updated 03:00 pm EDT, Wed June 3, 2009
Timing its launch for Computex, Synaptics has unveiled a new notebook trackpad design to close the gap between MacBooks and Windows PCs. Similar to Apple's design, the ClickPad removes discrete mouse buttons in favor of a larger unbroken surface. Users press down to click the button and get more space for multi-touch gestures, which are now a staple of the design. Pinching, scrolling and zooming are all possible with two fingers, while three fingers can either swipe or else produce an alternate click.
In contrast with Apple, Synaptics' version can have a three-finger click serve as an alternate means of starting up the PC. Builders can have the command boot the system directly to one of six apps of the user's choice. A mode toggle at the corner can optionally activate "buttons" hidden in the pad itself for media navigation or other extras.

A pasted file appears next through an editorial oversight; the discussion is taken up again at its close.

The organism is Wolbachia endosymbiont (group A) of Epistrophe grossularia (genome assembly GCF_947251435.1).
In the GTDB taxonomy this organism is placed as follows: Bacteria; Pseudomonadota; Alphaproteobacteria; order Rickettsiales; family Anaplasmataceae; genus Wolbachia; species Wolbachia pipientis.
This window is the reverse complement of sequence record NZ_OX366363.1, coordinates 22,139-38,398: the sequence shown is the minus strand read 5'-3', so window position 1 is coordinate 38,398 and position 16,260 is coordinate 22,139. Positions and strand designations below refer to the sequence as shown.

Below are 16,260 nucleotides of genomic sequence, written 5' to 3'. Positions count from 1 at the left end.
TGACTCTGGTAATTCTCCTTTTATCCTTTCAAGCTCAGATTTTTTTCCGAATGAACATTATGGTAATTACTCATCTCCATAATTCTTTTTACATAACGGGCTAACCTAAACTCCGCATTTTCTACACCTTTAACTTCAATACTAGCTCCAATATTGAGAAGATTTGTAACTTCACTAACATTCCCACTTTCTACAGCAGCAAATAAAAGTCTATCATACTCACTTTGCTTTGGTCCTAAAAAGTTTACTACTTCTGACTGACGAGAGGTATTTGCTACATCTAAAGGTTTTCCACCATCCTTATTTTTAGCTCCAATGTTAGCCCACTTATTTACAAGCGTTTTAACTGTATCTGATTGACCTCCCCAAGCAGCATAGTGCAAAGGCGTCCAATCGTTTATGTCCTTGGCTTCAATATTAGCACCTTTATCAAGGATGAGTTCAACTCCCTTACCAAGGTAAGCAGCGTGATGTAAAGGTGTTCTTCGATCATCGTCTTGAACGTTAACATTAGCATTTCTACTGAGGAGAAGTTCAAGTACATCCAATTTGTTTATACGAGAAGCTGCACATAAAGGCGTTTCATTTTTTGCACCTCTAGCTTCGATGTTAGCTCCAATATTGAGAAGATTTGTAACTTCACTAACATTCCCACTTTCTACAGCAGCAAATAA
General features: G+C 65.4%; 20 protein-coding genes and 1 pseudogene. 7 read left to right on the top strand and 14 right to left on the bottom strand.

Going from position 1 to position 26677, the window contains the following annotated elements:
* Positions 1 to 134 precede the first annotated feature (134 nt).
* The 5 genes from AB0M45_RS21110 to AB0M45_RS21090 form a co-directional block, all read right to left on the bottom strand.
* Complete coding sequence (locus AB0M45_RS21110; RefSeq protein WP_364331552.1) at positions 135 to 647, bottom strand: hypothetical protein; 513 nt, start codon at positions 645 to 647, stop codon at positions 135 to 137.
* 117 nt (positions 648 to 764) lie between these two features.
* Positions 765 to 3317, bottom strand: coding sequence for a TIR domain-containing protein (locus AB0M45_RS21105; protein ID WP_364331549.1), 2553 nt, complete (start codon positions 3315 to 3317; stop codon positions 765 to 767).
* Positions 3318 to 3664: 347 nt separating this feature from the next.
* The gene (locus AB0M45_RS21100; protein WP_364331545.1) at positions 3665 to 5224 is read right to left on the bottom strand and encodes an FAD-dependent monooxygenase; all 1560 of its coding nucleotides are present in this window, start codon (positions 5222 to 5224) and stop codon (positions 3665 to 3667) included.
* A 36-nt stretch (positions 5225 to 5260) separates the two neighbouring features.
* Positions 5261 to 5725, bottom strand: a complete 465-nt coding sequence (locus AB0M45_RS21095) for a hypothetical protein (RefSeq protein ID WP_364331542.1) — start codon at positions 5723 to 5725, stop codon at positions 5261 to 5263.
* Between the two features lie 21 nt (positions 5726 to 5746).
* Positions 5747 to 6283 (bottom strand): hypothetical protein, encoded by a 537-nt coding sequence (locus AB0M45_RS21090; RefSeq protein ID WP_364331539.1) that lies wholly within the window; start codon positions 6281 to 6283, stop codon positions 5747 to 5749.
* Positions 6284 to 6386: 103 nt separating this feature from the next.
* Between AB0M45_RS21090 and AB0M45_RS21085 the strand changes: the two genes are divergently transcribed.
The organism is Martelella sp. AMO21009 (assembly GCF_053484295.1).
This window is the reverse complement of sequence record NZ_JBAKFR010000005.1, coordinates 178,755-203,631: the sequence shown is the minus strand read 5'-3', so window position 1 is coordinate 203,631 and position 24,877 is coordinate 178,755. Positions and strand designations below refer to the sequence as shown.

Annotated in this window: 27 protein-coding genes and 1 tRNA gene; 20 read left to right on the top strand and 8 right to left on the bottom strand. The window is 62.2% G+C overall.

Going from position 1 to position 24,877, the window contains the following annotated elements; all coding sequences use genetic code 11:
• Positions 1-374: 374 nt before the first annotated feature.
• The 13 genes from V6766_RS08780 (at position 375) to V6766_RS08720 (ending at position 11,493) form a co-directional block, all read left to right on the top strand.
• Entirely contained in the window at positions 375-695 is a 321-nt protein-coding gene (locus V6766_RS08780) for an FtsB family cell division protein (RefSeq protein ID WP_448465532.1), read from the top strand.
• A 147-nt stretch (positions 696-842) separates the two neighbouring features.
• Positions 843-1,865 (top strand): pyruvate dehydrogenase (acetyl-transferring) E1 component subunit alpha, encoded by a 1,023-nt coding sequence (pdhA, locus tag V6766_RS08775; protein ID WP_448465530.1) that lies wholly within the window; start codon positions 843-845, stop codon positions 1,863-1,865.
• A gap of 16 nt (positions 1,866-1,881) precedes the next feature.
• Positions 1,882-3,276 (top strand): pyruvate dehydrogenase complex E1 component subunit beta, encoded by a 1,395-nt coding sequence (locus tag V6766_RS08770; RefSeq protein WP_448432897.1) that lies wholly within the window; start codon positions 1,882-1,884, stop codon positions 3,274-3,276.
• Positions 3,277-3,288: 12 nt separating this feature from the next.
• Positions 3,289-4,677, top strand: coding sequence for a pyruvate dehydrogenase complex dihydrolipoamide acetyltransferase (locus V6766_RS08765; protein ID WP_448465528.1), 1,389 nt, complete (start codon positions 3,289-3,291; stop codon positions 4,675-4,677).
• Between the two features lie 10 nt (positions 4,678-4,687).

The company vows out-of-the-gate support for Windows 7 and bills the ClickPad as well-suited to netbooks, where some of the limited space for a tracking surface could be claimed back. Synaptics should make its version of the technology available in the summer and will leave the PCs themselves to ship sometime afterwards.
The development marks one of the few instances of rough parity between multi-touch trackpads on more than one OS. Multi-touch has existed on computers like ASUS' Eee PC 900 series since last year but has often been only selective and usually limited to two-finger gestures. Despite the addition of more complex commands, the ClickPad stilll lacks four-finger gestures.